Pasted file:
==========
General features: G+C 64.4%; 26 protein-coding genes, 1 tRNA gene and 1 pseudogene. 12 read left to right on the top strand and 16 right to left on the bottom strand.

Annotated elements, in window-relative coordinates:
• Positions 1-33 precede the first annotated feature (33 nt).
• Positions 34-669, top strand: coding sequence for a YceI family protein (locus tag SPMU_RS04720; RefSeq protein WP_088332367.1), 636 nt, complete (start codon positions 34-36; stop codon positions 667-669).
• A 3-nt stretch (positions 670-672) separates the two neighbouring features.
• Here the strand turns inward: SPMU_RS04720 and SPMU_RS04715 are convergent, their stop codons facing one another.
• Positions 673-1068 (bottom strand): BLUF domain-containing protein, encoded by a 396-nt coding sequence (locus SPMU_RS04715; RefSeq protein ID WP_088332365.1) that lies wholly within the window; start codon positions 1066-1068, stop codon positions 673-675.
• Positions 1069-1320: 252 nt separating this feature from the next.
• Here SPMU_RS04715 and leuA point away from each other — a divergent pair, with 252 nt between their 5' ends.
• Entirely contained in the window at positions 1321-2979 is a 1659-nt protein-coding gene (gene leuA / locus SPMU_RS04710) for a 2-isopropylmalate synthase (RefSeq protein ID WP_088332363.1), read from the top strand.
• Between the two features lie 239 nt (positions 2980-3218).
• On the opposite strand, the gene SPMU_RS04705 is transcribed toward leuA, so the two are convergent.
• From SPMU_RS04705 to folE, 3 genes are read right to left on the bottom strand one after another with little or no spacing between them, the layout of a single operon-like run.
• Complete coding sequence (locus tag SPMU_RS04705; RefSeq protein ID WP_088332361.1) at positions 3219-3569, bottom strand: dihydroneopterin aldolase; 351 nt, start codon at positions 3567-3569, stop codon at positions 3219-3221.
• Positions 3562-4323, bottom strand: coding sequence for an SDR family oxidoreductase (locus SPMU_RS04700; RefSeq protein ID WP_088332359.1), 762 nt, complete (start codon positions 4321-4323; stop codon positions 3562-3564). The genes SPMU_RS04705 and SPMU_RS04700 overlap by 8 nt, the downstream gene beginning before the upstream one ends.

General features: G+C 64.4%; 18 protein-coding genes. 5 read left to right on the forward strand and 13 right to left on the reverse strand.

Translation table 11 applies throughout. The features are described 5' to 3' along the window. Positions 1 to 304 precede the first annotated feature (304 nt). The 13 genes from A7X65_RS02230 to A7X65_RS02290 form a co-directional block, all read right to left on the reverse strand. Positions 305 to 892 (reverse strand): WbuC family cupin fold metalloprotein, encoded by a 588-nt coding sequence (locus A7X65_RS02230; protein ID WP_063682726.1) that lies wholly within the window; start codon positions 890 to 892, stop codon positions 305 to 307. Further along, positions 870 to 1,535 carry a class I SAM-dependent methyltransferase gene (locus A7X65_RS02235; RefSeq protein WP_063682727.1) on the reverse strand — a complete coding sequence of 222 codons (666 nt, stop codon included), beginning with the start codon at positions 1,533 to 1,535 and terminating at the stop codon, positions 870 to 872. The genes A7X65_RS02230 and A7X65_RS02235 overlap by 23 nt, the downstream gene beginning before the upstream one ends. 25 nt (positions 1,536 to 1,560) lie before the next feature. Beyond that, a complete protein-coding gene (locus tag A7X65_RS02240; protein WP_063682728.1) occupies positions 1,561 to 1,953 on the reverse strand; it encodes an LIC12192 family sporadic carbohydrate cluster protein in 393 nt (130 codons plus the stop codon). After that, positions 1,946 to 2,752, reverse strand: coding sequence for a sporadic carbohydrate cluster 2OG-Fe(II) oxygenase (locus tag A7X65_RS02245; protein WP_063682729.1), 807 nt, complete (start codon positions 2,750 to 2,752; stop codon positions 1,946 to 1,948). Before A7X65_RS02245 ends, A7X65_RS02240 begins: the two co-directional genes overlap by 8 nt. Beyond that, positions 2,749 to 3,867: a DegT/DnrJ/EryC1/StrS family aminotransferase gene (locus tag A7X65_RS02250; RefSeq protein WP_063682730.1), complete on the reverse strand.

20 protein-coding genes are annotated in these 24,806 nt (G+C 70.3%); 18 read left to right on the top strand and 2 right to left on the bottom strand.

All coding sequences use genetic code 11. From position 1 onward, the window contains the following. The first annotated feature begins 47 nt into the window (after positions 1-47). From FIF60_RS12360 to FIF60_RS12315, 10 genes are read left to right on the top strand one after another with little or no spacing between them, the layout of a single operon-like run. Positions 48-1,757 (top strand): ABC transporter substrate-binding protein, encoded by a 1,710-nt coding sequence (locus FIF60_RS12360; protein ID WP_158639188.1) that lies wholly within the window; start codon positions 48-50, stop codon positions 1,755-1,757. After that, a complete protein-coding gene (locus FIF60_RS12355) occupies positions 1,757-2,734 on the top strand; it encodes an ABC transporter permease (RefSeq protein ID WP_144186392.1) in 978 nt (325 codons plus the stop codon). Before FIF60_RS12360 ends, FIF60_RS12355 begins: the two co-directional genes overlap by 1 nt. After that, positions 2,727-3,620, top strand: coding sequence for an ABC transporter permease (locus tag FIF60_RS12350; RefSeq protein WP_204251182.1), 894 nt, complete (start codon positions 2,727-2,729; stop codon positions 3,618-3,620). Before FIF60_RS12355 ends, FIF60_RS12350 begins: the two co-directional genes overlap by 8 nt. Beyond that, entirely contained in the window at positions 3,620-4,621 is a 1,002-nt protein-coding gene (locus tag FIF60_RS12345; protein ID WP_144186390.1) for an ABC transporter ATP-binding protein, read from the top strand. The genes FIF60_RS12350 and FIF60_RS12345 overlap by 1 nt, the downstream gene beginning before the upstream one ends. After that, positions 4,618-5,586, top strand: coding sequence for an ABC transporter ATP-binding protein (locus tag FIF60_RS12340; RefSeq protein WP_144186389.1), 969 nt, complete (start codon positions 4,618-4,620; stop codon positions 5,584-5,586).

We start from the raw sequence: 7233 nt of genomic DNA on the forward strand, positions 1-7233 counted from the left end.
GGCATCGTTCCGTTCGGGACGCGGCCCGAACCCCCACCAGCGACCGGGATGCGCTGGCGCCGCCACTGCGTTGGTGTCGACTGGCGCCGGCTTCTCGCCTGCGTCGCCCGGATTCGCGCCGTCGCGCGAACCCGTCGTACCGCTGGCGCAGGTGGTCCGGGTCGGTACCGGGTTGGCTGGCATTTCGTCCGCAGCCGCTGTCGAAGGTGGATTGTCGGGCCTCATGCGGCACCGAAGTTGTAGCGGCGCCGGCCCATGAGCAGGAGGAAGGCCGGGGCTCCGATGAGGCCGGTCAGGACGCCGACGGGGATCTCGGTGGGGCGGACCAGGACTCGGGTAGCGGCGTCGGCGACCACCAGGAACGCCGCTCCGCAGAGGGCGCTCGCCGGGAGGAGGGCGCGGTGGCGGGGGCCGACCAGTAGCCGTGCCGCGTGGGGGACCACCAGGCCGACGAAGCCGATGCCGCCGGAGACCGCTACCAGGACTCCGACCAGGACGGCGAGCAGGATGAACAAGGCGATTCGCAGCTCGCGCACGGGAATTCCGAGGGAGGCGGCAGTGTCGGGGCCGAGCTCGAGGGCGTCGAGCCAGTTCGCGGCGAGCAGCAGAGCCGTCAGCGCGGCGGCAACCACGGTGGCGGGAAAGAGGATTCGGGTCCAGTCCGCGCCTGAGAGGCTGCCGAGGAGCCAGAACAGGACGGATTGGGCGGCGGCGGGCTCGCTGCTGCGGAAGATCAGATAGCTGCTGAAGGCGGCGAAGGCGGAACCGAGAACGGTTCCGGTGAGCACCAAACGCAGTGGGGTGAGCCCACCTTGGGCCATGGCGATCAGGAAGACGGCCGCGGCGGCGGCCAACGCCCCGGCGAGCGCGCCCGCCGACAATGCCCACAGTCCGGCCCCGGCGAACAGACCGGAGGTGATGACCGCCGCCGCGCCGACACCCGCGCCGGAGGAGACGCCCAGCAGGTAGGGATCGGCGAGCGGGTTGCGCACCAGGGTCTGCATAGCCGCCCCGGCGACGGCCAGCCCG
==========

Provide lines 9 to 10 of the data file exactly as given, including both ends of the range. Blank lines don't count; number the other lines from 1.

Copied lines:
• Here SPMU_RS04715 and leuA point away from each other — a divergent pair, with 252 nt between their 5' ends.
• Entirely contained in the window at positions 1321-2979 is a 1659-nt protein-coding gene (gene leuA / locus SPMU_RS04710) for a 2-isopropylmalate synthase (RefSeq protein ID WP_088332363.1), read from the top strand.